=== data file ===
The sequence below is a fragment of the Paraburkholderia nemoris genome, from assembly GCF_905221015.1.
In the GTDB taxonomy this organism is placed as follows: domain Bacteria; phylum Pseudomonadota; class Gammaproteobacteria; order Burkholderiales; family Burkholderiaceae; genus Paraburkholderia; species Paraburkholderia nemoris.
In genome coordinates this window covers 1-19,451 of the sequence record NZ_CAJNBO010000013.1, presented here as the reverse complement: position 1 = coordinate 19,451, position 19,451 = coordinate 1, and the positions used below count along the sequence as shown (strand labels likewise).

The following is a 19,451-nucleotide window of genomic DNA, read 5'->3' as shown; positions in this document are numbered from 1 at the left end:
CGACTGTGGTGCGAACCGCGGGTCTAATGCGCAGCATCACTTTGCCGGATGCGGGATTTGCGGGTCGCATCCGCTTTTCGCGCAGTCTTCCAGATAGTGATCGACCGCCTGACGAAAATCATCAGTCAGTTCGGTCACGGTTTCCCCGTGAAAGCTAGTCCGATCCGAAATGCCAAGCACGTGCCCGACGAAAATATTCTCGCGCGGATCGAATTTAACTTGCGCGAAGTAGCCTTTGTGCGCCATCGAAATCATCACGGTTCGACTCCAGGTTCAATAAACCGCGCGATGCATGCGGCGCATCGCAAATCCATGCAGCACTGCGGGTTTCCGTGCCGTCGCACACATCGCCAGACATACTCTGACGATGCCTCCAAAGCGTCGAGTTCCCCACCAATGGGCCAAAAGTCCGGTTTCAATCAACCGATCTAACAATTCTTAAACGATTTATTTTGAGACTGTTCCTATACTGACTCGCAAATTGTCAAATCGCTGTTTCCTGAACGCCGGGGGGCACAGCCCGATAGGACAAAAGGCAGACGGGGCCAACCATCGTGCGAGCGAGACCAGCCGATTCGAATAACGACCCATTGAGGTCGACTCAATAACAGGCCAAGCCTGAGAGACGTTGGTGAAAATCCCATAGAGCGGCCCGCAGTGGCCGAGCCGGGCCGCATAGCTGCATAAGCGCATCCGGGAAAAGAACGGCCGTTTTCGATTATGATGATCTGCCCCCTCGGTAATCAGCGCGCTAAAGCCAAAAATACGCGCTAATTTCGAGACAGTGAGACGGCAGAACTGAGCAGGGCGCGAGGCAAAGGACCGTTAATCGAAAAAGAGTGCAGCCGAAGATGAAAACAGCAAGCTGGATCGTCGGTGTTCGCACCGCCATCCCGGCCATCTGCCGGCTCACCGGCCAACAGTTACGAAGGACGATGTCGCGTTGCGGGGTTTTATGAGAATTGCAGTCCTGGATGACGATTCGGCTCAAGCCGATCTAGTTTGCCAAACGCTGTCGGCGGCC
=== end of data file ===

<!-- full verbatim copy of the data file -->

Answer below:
The sequence below is a fragment of the Paraburkholderia nemoris genome, from assembly GCF_905221015.1.
In the GTDB taxonomy this organism is placed as follows: domain Bacteria; phylum Pseudomonadota; class Gammaproteobacteria; order Burkholderiales; family Burkholderiaceae; genus Paraburkholderia; species Paraburkholderia nemoris.
In genome coordinates this window covers 1-19,451 of the sequence record NZ_CAJNBO010000013.1, presented here as the reverse complement: position 1 = coordinate 19,451, position 19,451 = coordinate 1, and the positions used below count along the sequence as shown (strand labels likewise).

The following is a 19,451-nucleotide window of genomic DNA, read 5'->3' as shown; positions in this document are numbered from 1 at the left end:
CGACTGTGGTGCGAACCGCGGGTCTAATGCGCAGCATCACTTTGCCGGATGCGGGATTTGCGGGTCGCATCCGCTTTTCGCGCAGTCTTCCAGATAGTGATCGACCGCCTGACGAAAATCATCAGTCAGTTCGGTCACGGTTTCCCCGTGAAAGCTAGTCCGATCCGAAATGCCAAGCACGTGCCCGACGAAAATATTCTCGCGCGGATCGAATTTAACTTGCGCGAAGTAGCCTTTGTGCGCCATCGAAATCATCACGGTTCGACTCCAGGTTCAATAAACCGCGCGATGCATGCGGCGCATCGCAAATCCATGCAGCACTGCGGGTTTCCGTGCCGTCGCACACATCGCCAGACATACTCTGACGATGCCTCCAAAGCGTCGAGTTCCCCACCAATGGGCCAAAAGTCCGGTTTCAATCAACCGATCTAACAATTCTTAAACGATTTATTTTGAGACTGTTCCTATACTGACTCGCAAATTGTCAAATCGCTGTTTCCTGAACGCCGGGGGGCACAGCCCGATAGGACAAAAGGCAGACGGGGCCAACCATCGTGCGAGCGAGACCAGCCGATTCGAATAACGACCCATTGAGGTCGACTCAATAACAGGCCAAGCCTGAGAGACGTTGGTGAAAATCCCATAGAGCGGCCCGCAGTGGCCGAGCCGGGCCGCATAGCTGCATAAGCGCATCCGGGAAAAGAACGGCCGTTTTCGATTATGATGATCTGCCCCCTCGGTAATCAGCGCGCTAAAGCCAAAAATACGCGCTAATTTCGAGACAGTGAGACGGCAGAACTGAGCAGGGCGCGAGGCAAAGGACCGTTAATCGAAAAAGAGTGCAGCCGAAGATGAAAACAGCAAGCTGGATCGTCGGTGTTCGCACCGCCATCCCGGCCATCTGCCGGCTCACCGGCCAACAGTTACGAAGGACGATGTCGCGTTGCGGGGTTTTATGAGAATTGCAGTCCTGGATGACGATTCGGCTCAAGCCGATCTAGTTTGCCAAACGCTGTCGGCGGCC